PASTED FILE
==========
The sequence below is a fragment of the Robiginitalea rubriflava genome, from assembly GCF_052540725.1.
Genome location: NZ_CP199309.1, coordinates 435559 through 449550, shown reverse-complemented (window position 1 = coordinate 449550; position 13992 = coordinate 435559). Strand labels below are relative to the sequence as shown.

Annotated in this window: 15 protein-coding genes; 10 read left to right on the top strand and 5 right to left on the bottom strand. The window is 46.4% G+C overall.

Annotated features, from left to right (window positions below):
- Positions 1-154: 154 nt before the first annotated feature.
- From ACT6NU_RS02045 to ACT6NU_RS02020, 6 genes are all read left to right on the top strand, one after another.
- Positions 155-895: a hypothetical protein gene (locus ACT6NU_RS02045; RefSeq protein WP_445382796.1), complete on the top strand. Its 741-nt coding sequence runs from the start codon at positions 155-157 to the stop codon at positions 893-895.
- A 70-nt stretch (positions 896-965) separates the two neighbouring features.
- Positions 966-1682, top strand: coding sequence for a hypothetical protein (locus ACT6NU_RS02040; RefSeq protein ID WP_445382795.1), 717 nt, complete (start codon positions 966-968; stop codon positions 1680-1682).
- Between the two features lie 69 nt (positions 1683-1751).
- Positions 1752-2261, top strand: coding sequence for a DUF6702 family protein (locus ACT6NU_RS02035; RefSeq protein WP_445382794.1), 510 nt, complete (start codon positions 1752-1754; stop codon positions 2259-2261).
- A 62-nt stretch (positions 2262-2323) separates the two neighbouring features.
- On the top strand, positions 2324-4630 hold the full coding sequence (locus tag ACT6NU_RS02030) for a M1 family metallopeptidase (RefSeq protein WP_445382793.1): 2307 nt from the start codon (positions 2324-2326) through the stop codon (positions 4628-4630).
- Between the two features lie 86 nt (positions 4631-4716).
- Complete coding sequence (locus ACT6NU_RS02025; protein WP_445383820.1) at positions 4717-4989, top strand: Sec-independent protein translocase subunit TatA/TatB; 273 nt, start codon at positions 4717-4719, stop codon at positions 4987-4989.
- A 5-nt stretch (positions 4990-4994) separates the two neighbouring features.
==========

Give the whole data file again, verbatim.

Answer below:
The sequence below is a fragment of the Robiginitalea rubriflava genome, from assembly GCF_052540725.1.
Genome location: NZ_CP199309.1, coordinates 435559 through 449550, shown reverse-complemented (window position 1 = coordinate 449550; position 13992 = coordinate 435559). Strand labels below are relative to the sequence as shown.

Annotated in this window: 15 protein-coding genes; 10 read left to right on the top strand and 5 right to left on the bottom strand. The window is 46.4% G+C overall.

Annotated features, from left to right (window positions below):
- Positions 1-154: 154 nt before the first annotated feature.
- From ACT6NU_RS02045 to ACT6NU_RS02020, 6 genes are all read left to right on the top strand, one after another.
- Positions 155-895: a hypothetical protein gene (locus ACT6NU_RS02045; RefSeq protein WP_445382796.1), complete on the top strand. Its 741-nt coding sequence runs from the start codon at positions 155-157 to the stop codon at positions 893-895.
- A 70-nt stretch (positions 896-965) separates the two neighbouring features.
- Positions 966-1682, top strand: coding sequence for a hypothetical protein (locus ACT6NU_RS02040; RefSeq protein ID WP_445382795.1), 717 nt, complete (start codon positions 966-968; stop codon positions 1680-1682).
- Between the two features lie 69 nt (positions 1683-1751).
- Positions 1752-2261, top strand: coding sequence for a DUF6702 family protein (locus ACT6NU_RS02035; RefSeq protein WP_445382794.1), 510 nt, complete (start codon positions 1752-1754; stop codon positions 2259-2261).
- A 62-nt stretch (positions 2262-2323) separates the two neighbouring features.
- On the top strand, positions 2324-4630 hold the full coding sequence (locus tag ACT6NU_RS02030) for a M1 family metallopeptidase (RefSeq protein WP_445382793.1): 2307 nt from the start codon (positions 2324-2326) through the stop codon (positions 4628-4630).
- Between the two features lie 86 nt (positions 4631-4716).
- Complete coding sequence (locus ACT6NU_RS02025; protein WP_445383820.1) at positions 4717-4989, top strand: Sec-independent protein translocase subunit TatA/TatB; 273 nt, start codon at positions 4717-4719, stop codon at positions 4987-4989.
- A 5-nt stretch (positions 4990-4994) separates the two neighbouring features.